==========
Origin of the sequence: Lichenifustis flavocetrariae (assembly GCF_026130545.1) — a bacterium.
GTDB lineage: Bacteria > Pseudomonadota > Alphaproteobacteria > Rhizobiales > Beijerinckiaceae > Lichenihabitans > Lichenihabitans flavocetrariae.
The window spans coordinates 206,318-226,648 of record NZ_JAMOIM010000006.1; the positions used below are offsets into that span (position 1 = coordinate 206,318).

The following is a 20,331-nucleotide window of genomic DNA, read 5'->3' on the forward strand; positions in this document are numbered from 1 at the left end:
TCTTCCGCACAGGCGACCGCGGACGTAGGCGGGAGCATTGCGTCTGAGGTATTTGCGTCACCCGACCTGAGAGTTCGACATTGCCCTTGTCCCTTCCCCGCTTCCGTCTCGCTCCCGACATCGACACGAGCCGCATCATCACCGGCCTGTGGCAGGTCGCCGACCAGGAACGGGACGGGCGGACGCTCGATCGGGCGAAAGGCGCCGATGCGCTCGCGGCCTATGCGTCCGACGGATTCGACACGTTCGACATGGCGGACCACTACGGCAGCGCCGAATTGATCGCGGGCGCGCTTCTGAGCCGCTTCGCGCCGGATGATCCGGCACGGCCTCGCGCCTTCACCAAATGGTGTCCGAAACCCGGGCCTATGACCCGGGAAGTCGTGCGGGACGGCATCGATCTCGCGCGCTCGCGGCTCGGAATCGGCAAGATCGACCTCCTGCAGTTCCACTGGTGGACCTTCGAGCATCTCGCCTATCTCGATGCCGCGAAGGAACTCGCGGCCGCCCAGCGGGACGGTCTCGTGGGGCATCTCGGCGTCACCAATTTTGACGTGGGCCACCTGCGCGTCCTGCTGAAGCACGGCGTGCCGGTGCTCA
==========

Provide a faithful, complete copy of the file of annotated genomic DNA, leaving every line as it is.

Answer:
Origin of the sequence: Lichenifustis flavocetrariae (assembly GCF_026130545.1) — a bacterium.
GTDB lineage: Bacteria > Pseudomonadota > Alphaproteobacteria > Rhizobiales > Beijerinckiaceae > Lichenihabitans > Lichenihabitans flavocetrariae.
The window spans coordinates 206,318-226,648 of record NZ_JAMOIM010000006.1; the positions used below are offsets into that span (position 1 = coordinate 206,318).

The following is a 20,331-nucleotide window of genomic DNA, read 5'->3' on the forward strand; positions in this document are numbered from 1 at the left end:
TCTTCCGCACAGGCGACCGCGGACGTAGGCGGGAGCATTGCGTCTGAGGTATTTGCGTCACCCGACCTGAGAGTTCGACATTGCCCTTGTCCCTTCCCCGCTTCCGTCTCGCTCCCGACATCGACACGAGCCGCATCATCACCGGCCTGTGGCAGGTCGCCGACCAGGAACGGGACGGGCGGACGCTCGATCGGGCGAAAGGCGCCGATGCGCTCGCGGCCTATGCGTCCGACGGATTCGACACGTTCGACATGGCGGACCACTACGGCAGCGCCGAATTGATCGCGGGCGCGCTTCTGAGCCGCTTCGCGCCGGATGATCCGGCACGGCCTCGCGCCTTCACCAAATGGTGTCCGAAACCCGGGCCTATGACCCGGGAAGTCGTGCGGGACGGCATCGATCTCGCGCGCTCGCGGCTCGGAATCGGCAAGATCGACCTCCTGCAGTTCCACTGGTGGACCTTCGAGCATCTCGCCTATCTCGATGCCGCGAAGGAACTCGCGGCCGCCCAGCGGGACGGTCTCGTGGGGCATCTCGGCGTCACCAATTTTGACGTGGGCCACCTGCGCGTCCTGCTGAAGCACGGCGTGCCGGTGCTCA